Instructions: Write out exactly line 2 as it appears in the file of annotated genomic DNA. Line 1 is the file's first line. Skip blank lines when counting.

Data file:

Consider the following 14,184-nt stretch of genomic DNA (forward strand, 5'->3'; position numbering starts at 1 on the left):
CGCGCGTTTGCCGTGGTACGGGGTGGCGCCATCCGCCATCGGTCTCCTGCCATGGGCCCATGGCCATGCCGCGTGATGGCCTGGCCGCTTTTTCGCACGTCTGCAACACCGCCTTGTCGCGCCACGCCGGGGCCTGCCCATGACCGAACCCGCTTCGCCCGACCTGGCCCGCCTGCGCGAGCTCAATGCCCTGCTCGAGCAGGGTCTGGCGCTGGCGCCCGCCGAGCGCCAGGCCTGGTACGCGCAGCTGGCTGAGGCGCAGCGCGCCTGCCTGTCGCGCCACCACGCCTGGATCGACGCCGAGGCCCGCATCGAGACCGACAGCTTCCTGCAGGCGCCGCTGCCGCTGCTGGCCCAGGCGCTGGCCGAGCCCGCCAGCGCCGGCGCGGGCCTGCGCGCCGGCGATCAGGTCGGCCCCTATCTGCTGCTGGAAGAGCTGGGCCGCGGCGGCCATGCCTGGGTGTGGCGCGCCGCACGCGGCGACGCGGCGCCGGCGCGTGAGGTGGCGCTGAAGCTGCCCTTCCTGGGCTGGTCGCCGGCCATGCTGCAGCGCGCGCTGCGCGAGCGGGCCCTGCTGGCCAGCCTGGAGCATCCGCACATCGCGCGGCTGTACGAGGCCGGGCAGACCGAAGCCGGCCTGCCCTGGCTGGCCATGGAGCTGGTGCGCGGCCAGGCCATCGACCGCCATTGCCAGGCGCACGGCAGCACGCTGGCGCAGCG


CGCGCGTTTGCCGTGGTACGGGGTGGCGCCATCCGCCATCGGTCTCCTGCCATGGGCCCATGGCCATGCCGCGTGATGGCCTGGCCGCTTTTTCGCACGTCTGCAACACCGCCTTGTCGCGCCACGCCGGGGCCTGCCCATGACCGAACCCGCTTCGCCCGACCTGGCCCGCCTGCGCGAGCTCAATGCCCTGCTCGAGCAGGGTCTGGCGCTGGCGCCCGCCGAGCGCCAGGCCTGGTACGCGCAGCTGGCTGAGGCGCAGCGCGCCTGCCTGTCGCGCCACCACGCCTGGATCGACGCCGAGGCCCGCATCGAGACCGACAGCTTCCTGCAGGCGCCGCTGCCGCTGCTGGCCCAGGCGCTGGCCGAGCCCGCCAGCGCCGGCGCGGGCCTGCGCGCCGGCGATCAGGTCGGCCCCTATCTGCTGCTGGAAGAGCTGGGCCGCGGCGGCCATGCCTGGGTGTGGCGCGCCGCACGCGGCGACGCGGCGCCGGCGCGTGAGGTGGCGCTGAAGCTGCCCTTCCTGGGCTGGTCGCCGGCCATGCTGCAGCGCGCGCTGCGCGAGCGGGCCCTGCTGGCCAGCCTGGAGCATCCGCACATCGCGCGGCTGTACGAGGCCGGGCAGACCGAAGCCGGCCTGCCCTGGCTGGCCATGGAGCTGGTGCGCGGCCAGGCCATCGACCGCCATTGCCAGGCGCACGGCAGCACGCTGGCGCAGCG